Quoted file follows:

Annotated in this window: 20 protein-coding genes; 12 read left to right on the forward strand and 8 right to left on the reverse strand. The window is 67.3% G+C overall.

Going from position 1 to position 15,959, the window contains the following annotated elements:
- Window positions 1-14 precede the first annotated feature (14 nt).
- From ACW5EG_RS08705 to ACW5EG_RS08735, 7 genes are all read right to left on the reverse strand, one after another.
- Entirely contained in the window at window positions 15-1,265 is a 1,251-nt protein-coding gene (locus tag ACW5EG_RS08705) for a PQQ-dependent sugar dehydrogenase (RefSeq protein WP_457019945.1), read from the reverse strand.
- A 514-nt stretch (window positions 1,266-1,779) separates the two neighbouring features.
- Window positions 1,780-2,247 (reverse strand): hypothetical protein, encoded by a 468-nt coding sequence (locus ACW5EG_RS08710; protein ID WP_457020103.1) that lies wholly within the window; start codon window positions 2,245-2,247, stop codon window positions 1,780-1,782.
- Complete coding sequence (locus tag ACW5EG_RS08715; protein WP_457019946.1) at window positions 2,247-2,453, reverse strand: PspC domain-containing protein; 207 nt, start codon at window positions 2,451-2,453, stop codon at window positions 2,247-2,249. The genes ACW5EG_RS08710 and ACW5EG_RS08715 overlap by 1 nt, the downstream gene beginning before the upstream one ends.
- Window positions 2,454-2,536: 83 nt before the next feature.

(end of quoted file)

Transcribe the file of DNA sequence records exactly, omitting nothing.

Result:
Annotated in this window: 20 protein-coding genes; 12 read left to right on the forward strand and 8 right to left on the reverse strand. The window is 67.3% G+C overall.

Going from position 1 to position 15,959, the window contains the following annotated elements:
- Window positions 1-14 precede the first annotated feature (14 nt).
- From ACW5EG_RS08705 to ACW5EG_RS08735, 7 genes are all read right to left on the reverse strand, one after another.
- Entirely contained in the window at window positions 15-1,265 is a 1,251-nt protein-coding gene (locus tag ACW5EG_RS08705) for a PQQ-dependent sugar dehydrogenase (RefSeq protein WP_457019945.1), read from the reverse strand.
- A 514-nt stretch (window positions 1,266-1,779) separates the two neighbouring features.
- Window positions 1,780-2,247 (reverse strand): hypothetical protein, encoded by a 468-nt coding sequence (locus ACW5EG_RS08710; protein ID WP_457020103.1) that lies wholly within the window; start codon window positions 2,245-2,247, stop codon window positions 1,780-1,782.
- Complete coding sequence (locus tag ACW5EG_RS08715; protein WP_457019946.1) at window positions 2,247-2,453, reverse strand: PspC domain-containing protein; 207 nt, start codon at window positions 2,451-2,453, stop codon at window positions 2,247-2,249. The genes ACW5EG_RS08710 and ACW5EG_RS08715 overlap by 1 nt, the downstream gene beginning before the upstream one ends.
- Window positions 2,454-2,536: 83 nt before the next feature.